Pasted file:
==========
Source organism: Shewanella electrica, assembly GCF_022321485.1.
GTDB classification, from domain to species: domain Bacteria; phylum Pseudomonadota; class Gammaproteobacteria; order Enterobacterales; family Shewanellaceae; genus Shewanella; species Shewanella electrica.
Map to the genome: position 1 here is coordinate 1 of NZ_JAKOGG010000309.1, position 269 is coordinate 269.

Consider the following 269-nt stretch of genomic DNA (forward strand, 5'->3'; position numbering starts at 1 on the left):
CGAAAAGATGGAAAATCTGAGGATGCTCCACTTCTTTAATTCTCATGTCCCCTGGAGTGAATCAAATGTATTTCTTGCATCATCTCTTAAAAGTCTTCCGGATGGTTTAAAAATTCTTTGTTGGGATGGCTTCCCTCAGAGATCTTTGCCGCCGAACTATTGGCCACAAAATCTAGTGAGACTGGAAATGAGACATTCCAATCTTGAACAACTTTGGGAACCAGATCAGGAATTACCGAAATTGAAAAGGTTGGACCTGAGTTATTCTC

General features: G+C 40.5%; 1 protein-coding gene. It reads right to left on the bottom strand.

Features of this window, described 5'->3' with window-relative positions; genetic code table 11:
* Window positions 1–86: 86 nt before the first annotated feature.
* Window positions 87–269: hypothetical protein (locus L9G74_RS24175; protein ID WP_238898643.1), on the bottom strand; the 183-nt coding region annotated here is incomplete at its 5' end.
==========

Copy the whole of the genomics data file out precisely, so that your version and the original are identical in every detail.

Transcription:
Source organism: Shewanella electrica, assembly GCF_022321485.1.
GTDB classification, from domain to species: domain Bacteria; phylum Pseudomonadota; class Gammaproteobacteria; order Enterobacterales; family Shewanellaceae; genus Shewanella; species Shewanella electrica.
Map to the genome: position 1 here is coordinate 1 of NZ_JAKOGG010000309.1, position 269 is coordinate 269.

Consider the following 269-nt stretch of genomic DNA (forward strand, 5'->3'; position numbering starts at 1 on the left):
CGAAAAGATGGAAAATCTGAGGATGCTCCACTTCTTTAATTCTCATGTCCCCTGGAGTGAATCAAATGTATTTCTTGCATCATCTCTTAAAAGTCTTCCGGATGGTTTAAAAATTCTTTGTTGGGATGGCTTCCCTCAGAGATCTTTGCCGCCGAACTATTGGCCACAAAATCTAGTGAGACTGGAAATGAGACATTCCAATCTTGAACAACTTTGGGAACCAGATCAGGAATTACCGAAATTGAAAAGGTTGGACCTGAGTTATTCTC

General features: G+C 40.5%; 1 protein-coding gene. It reads right to left on the bottom strand.

Features of this window, described 5'->3' with window-relative positions; genetic code table 11:
* Window positions 1–86: 86 nt before the first annotated feature.
* Window positions 87–269: hypothetical protein (locus L9G74_RS24175; protein ID WP_238898643.1), on the bottom strand; the 183-nt coding region annotated here is incomplete at its 5' end.